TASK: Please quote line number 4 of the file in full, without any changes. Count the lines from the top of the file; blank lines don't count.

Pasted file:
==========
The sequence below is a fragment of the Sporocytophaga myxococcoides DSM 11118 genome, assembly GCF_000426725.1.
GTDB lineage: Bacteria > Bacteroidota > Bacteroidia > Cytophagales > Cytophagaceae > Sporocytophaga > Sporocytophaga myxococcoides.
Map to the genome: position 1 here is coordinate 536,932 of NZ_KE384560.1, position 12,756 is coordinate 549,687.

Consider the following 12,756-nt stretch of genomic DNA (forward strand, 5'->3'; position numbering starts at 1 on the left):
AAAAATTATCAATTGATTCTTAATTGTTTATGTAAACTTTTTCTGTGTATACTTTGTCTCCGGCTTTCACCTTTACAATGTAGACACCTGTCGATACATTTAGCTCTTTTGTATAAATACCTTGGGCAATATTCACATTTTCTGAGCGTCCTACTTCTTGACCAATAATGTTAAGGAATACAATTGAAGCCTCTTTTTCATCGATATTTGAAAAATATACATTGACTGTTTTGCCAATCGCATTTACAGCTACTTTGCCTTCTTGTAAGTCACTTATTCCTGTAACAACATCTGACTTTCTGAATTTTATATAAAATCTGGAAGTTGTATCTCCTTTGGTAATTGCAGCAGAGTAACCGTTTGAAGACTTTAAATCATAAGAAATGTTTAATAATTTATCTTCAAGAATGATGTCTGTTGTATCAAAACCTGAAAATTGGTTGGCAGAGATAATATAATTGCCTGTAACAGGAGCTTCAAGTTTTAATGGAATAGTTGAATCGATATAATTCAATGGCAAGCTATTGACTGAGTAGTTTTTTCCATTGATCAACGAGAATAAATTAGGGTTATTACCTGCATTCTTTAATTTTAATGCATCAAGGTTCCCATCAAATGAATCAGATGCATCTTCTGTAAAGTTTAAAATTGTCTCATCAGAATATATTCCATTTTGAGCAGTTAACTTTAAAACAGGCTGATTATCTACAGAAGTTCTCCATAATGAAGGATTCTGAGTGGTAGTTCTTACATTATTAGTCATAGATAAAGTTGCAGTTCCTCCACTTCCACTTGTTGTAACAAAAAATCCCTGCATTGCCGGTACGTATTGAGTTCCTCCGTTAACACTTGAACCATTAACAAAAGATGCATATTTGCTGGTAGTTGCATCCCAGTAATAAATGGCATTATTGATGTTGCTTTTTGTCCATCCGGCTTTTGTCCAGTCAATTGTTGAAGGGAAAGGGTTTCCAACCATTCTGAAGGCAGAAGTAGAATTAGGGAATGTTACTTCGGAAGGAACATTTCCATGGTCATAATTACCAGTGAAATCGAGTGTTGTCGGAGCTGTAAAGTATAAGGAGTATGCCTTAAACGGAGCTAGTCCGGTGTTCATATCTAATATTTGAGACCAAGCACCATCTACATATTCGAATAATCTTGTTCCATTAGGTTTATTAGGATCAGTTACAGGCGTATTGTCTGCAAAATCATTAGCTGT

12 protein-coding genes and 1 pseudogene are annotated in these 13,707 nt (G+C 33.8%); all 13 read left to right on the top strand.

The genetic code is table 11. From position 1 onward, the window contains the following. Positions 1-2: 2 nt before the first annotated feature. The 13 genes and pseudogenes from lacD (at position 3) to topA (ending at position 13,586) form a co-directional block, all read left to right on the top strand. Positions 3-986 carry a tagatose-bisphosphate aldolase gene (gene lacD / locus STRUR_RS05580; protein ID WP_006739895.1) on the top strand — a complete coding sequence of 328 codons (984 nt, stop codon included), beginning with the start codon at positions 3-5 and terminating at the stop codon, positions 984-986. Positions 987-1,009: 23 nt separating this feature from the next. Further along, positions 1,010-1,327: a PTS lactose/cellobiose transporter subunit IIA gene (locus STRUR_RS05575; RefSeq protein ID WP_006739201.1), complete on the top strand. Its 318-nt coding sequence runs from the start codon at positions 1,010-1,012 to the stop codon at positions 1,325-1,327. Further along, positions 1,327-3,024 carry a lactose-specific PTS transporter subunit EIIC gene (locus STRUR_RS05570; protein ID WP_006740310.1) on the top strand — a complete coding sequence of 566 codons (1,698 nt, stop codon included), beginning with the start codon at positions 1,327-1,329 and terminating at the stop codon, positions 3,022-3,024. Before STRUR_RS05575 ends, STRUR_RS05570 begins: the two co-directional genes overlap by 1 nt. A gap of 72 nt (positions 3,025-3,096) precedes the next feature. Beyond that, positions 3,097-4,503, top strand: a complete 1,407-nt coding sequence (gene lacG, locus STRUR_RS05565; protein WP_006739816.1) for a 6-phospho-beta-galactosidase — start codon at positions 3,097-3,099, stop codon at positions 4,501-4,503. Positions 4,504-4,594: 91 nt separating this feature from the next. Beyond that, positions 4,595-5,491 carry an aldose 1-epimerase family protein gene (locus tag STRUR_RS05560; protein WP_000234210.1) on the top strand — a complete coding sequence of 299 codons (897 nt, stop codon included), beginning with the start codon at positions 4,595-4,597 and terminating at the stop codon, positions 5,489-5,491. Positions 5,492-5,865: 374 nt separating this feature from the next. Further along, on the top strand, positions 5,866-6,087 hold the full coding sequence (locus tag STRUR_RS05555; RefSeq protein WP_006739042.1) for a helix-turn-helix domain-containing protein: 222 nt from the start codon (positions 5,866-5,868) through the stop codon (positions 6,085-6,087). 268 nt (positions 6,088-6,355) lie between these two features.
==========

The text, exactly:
Consider the following 12,756-nt stretch of genomic DNA (forward strand, 5'->3'; position numbering starts at 1 on the left):